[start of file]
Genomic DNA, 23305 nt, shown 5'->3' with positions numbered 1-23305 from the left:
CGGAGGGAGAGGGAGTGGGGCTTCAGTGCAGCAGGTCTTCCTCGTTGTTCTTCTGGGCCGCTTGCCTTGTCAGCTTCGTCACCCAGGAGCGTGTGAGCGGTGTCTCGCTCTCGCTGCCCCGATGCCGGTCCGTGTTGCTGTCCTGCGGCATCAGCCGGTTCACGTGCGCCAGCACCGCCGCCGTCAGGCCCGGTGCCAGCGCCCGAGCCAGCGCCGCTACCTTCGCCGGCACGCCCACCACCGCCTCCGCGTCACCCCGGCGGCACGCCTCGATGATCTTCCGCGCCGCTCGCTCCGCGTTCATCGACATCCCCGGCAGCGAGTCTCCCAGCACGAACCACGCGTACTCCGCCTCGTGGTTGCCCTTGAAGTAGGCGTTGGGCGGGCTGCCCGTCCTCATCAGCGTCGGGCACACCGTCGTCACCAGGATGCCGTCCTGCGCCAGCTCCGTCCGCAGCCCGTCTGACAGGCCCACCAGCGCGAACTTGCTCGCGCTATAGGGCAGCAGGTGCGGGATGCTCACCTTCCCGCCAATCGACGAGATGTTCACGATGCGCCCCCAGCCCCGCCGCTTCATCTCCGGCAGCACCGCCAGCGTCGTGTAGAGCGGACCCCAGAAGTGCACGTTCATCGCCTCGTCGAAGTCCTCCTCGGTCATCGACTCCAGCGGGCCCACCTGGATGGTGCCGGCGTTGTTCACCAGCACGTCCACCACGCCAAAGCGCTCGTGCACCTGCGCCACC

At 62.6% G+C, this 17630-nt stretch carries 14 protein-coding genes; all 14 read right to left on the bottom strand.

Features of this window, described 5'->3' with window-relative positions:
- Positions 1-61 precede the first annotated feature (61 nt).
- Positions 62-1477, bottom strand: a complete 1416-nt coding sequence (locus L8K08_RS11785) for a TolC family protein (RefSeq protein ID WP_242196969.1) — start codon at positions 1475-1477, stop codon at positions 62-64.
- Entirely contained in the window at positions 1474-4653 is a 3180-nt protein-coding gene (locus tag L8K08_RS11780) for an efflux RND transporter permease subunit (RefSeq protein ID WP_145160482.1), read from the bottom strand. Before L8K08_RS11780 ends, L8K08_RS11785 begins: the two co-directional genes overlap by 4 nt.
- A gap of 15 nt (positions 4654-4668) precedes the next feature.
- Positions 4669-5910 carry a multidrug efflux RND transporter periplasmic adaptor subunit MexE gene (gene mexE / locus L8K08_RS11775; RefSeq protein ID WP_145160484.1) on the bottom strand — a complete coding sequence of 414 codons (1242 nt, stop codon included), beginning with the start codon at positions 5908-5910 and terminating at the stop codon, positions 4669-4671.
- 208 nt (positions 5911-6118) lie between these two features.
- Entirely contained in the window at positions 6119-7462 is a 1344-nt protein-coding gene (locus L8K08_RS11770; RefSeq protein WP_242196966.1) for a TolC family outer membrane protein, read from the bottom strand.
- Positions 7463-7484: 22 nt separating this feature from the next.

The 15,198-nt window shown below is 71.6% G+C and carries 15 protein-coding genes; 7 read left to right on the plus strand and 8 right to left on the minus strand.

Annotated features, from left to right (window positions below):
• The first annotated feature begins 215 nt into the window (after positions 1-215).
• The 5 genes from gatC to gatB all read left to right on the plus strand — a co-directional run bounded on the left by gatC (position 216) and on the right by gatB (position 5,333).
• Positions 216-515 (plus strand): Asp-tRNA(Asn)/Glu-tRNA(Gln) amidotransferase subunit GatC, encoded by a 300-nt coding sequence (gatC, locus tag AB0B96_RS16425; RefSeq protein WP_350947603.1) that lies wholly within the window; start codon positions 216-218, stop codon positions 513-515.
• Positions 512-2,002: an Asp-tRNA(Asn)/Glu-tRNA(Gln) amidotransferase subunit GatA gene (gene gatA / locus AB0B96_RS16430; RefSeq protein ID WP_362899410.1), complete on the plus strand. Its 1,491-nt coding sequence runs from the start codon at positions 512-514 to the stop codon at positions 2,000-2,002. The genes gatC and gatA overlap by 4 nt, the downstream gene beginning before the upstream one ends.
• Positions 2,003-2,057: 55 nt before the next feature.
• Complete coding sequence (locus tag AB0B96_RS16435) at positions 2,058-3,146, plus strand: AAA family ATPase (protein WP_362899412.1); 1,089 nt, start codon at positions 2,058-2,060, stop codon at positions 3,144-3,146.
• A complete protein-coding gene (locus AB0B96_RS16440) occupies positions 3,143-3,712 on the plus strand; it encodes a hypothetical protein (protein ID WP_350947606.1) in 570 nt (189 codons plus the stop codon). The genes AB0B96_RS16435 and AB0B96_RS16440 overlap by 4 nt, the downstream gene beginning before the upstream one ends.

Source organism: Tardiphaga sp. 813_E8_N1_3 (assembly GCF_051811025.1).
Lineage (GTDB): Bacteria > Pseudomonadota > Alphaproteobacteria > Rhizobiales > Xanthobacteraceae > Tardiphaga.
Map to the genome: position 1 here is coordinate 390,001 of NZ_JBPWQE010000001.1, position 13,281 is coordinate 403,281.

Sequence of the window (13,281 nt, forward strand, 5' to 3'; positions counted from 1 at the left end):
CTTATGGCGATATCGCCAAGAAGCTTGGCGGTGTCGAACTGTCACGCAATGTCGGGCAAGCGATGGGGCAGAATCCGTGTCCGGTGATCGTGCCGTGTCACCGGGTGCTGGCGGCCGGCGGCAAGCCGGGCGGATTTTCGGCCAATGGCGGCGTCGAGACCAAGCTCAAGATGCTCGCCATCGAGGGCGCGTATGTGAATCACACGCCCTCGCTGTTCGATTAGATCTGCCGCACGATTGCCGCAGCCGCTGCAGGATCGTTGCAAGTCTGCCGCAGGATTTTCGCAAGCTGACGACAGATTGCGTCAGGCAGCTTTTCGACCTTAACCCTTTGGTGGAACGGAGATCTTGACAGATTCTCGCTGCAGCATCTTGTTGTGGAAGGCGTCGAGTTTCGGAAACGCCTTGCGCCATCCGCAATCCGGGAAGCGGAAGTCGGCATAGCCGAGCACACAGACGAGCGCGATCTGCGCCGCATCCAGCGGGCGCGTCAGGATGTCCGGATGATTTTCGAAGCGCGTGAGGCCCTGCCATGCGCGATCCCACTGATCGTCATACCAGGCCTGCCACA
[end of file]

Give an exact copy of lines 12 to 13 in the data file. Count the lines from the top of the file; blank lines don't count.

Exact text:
- Positions 7463-7484: 22 nt separating this feature from the next.

The 15,198-nt window shown below is 71.6% G+C and carries 15 protein-coding genes; 7 read left to right on the plus strand and 8 right to left on the minus strand.